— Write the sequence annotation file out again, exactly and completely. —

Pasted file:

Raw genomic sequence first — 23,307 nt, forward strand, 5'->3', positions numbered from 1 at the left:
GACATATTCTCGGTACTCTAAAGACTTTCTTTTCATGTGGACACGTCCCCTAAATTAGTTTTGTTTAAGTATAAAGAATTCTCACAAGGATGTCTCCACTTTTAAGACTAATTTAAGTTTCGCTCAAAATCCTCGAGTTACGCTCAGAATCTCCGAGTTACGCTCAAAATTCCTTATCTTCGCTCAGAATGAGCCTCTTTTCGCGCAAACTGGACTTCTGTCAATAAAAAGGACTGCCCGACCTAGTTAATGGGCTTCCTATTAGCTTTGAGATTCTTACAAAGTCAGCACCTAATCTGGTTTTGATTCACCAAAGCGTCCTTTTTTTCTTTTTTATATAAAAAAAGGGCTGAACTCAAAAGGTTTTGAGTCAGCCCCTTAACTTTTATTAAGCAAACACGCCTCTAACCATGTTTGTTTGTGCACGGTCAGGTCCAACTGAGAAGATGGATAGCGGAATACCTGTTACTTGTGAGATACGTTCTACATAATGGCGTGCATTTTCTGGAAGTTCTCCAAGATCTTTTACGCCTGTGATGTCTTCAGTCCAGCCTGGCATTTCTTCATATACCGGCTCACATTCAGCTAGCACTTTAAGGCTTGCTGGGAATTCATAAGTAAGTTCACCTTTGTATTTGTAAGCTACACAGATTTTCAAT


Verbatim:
Raw genomic sequence first — 23,307 nt, forward strand, 5'->3', positions numbered from 1 at the left:
GACATATTCTCGGTACTCTAAAGACTTTCTTTTCATGTGGACACGTCCCCTAAATTAGTTTTGTTTAAGTATAAAGAATTCTCACAAGGATGTCTCCACTTTTAAGACTAATTTAAGTTTCGCTCAAAATCCTCGAGTTACGCTCAGAATCTCCGAGTTACGCTCAAAATTCCTTATCTTCGCTCAGAATGAGCCTCTTTTCGCGCAAACTGGACTTCTGTCAATAAAAAGGACTGCCCGACCTAGTTAATGGGCTTCCTATTAGCTTTGAGATTCTTACAAAGTCAGCACCTAATCTGGTTTTGATTCACCAAAGCGTCCTTTTTTTCTTTTTTATATAAAAAAAGGGCTGAACTCAAAAGGTTTTGAGTCAGCCCCTTAACTTTTATTAAGCAAACACGCCTCTAACCATGTTTGTTTGTGCACGGTCAGGTCCAACTGAGAAGATGGATAGCGGAATACCTGTTACTTGTGAGATACGTTCTACATAATGGCGTGCATTTTCTGGAAGTTCTCCAAGATCTTTTACGCCTGTGATGTCTTCAGTCCAGCCTGGCATTTCTTCATATACCGGCTCACATTCAGCTAGCACTTTAAGGCTTGCTGGGAATTCATAAGTAAGTTCACCTTTGTATTTGTAAGCTACACAGATTTTCAAT